Things You Need to Know When Hiring a Live-Out Caregiver in Canada


So you do not want to have a live-in caregiver through the Canadian live-in caregiver program, and decide instead to go the live-out route.  Well below are some things you will need to know when hiring a live-out caregiver in Canada.

1. If you are thinking about circumventing the rules and paying your nanny cash, remember this is a lose-lose situation.  First of all, if the government catches you not only will they assess you and make you pay the amounts which should have been paid to the CRA, such as paying tax, contributing to the Canada Pension Plan, Employment Insurance, and buying workplace insurance, but they will make you pay the employee portion as well.  In addition, you lose the $7,000 deduction on your taxes, and your nanny loses her right to collect Employment Insurance if she gets laid off.

What usually happens in that case is the nanny gets laid off, tries to collect EI, is informed by HRSDC that she is not entitled because she has not been paying into the plan at which point she provides records of payments and then the government is looking for you.  Yes, it is more difficult to do but it also rarely ends well.

2.  Make sure you have a HRSDC approved labour contract clearly spelling out the details of the job, much as you would sign with your employer.  It’s all the same.  They’re generally categorized as domestic workers and they have rights to feedback, clearly defined breaks, details around pay, vacation, overtime, expectations, roles and responsibilities.  Long gone thankfully are the days where potential employers feel that Canada is better than Hong Kong so it’s okay to stretch working hours, responsibilities or ignore breaks.  Getting an agreed upon contract creates good relations between you and outlines exactly everything which can keep you from getting in trouble down the road.

3.  What do I need to know about paying my nanny?  Well, as the employer, nannies are not self-employed, you have to treat them in a manner in which you would want to be treated and that means with respect.  You negotiate the contract and if there are issues with performance, you have to address them in a respectful manner, much in the same way your employee has venues to complain about your treatment, including suing you for wrongful dismissal.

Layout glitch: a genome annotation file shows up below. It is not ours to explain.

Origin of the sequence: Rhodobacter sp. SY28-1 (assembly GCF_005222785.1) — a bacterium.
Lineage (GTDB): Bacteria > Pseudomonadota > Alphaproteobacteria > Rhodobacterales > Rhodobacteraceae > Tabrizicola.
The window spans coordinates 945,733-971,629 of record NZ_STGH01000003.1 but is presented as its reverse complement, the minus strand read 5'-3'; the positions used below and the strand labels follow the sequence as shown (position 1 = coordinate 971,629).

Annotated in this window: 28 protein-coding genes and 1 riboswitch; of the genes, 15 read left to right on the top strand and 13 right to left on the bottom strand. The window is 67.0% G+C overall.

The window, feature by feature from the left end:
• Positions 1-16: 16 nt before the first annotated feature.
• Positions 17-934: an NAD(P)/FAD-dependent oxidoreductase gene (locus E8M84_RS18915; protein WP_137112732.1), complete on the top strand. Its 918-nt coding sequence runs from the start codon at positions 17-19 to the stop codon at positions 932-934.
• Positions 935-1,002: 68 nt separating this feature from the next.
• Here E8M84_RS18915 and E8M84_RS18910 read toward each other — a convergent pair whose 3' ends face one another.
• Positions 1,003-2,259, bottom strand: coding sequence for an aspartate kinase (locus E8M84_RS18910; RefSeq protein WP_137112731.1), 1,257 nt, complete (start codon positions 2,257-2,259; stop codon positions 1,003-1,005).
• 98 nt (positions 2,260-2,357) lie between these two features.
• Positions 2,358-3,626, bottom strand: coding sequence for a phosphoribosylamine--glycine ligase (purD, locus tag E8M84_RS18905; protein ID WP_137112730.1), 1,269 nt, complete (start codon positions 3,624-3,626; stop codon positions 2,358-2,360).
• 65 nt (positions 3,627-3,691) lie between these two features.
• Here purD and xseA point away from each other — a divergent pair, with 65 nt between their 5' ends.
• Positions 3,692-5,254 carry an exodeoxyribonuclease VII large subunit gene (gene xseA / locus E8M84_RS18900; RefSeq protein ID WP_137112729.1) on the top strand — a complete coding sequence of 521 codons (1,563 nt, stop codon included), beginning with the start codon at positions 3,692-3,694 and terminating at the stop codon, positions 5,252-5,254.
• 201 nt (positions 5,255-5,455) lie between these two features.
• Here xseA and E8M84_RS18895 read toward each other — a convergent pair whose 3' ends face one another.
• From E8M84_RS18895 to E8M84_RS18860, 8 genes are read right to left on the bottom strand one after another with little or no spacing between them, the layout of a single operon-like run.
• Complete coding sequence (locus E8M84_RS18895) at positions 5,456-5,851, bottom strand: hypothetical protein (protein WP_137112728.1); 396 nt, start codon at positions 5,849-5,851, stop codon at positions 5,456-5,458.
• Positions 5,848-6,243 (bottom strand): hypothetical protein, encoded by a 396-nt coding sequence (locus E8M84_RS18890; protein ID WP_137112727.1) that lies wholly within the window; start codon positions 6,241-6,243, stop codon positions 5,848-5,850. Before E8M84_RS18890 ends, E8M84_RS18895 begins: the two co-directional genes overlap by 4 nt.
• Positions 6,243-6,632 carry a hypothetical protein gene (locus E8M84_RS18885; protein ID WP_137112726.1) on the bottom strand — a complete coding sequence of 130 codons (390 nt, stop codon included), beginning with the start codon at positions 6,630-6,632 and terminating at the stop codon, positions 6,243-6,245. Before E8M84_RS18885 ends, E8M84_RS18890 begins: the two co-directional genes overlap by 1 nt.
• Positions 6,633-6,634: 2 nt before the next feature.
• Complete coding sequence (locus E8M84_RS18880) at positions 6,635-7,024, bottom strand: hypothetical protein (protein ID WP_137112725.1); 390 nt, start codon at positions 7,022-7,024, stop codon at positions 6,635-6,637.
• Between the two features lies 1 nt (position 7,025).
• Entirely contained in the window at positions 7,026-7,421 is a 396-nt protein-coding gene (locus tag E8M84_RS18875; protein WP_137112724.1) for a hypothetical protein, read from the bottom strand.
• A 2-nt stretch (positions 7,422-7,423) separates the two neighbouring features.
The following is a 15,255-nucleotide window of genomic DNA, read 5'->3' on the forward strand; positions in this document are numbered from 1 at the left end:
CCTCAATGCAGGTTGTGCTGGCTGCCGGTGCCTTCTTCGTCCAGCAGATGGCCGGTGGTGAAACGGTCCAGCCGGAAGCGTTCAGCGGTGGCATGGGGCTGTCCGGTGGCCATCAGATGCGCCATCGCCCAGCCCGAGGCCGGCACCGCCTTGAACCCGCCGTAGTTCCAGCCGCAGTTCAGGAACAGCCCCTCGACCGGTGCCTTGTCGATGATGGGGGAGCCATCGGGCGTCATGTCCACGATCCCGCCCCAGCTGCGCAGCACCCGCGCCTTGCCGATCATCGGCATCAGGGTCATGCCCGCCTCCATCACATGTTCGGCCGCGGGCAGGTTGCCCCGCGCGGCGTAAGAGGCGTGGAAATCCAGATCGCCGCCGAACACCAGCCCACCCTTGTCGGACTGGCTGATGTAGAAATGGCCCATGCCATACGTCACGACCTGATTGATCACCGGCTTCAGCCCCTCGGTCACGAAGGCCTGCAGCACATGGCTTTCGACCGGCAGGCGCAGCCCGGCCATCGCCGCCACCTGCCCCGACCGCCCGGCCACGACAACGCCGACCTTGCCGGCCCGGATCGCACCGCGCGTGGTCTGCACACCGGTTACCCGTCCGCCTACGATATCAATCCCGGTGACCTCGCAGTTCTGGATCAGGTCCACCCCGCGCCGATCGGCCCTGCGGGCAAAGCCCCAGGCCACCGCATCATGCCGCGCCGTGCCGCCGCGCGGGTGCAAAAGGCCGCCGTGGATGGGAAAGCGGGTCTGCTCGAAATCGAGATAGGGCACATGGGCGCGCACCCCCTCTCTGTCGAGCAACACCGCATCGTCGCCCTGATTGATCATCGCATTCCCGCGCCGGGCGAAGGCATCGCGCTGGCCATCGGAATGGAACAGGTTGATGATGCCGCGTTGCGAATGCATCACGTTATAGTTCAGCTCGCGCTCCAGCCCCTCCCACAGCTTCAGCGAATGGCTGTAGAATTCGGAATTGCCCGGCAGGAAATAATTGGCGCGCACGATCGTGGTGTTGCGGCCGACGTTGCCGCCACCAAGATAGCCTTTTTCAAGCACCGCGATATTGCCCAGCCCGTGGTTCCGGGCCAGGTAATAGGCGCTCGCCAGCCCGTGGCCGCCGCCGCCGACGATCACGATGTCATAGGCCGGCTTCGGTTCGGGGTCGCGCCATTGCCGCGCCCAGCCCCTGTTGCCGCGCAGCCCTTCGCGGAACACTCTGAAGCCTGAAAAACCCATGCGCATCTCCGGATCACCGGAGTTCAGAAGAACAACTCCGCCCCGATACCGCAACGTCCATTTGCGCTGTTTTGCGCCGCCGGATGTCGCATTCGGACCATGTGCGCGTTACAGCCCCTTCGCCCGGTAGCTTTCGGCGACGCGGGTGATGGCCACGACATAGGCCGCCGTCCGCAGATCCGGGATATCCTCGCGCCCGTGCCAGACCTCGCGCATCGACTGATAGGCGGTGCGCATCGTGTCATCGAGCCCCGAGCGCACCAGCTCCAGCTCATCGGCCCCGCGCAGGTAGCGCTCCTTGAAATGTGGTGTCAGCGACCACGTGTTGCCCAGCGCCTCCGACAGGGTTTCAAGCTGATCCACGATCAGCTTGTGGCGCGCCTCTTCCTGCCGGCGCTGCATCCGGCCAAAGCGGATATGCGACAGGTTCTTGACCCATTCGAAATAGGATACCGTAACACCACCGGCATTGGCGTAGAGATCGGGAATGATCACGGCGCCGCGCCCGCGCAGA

This step-by-step guide to payroll deductions should help getting you on the way and around the fear of the CRA;

Step 1 – Call 1.866.959.5525, the Canada Revenue Agency business help line, follow the prompts for payroll / source deductions accounts and ask the customer services representative for a business (or BN) number.

Step 2 – You have the BN set up in your name, so now you need the information on your one employee, your nanny.  Gather from her on the contract her full name, SIN and live-out address.  You’ll need this later…

Step 3 – Next you will need to figure out how much you will need to remit to the CRA each month.  You can do this by entering the amount you have paid your nanny into the CRA payroll calculator; http://www.cra-arc.gc.ca/tx/bsnss/tpcs/pyrll/tbls-eng.html.  The calculator breaks down how much you will need to remit for taxes, EI and CPP.  This link also provides other information on being an employer, rights and responsibilities.  Read this if you have time or need something to help you get to sleep.

Step 4 – Monthly remittance of the held back funds (deductions of source pay).  By the 15th of month you will be filling out the remittance voucher sent to you from the CRA – unless you sign up to remit online (check My Account).  You remit on the 15th for the previous month, so on June 15th you are remitting for May 1st to 31st.  On the form you need the gross pay, net pay, EI, CPP, month remitting for, number of employees and tax withheld.  For me, the quickest is to take that to the bank on the 15th (16th if the 15th is a Sunday, 17th if the 15th is a Saturday, and 18th if the Monday is a holiday and the 15th is the Saturday.  The bank stamps the form, takes the funds from my account and takes the remittance voucher.  Done.

Step 5 – Keep the copy of the remittance voucher with the bank stamp in a file as you’ll need it when filing your personal income taxes (T1) each year and providing your nanny a T4 by February 28th of the following year.

4. Most often asked questions surround legal obligations, such as; when ending a contract with your nanny, if she gets sick, falls pregnant or gives notice.  First off, be sure that the contract with your nanny establishes the length of notice needed if one of you wants to end your working relationship. Any penalties for not meeting that notice period should be spelled out in your contract too.  As for the other things, just put your self in her shoes and change the employer from you to a large firm.  Would your employer allow you to take short-term disability time off or long-term disability time off?  Absolutely!  By law they are required to and the same goes for your caregiver.  If she falls pregnant you cannot fire her for the same reasons.  If you need help, seek an employment lawyer.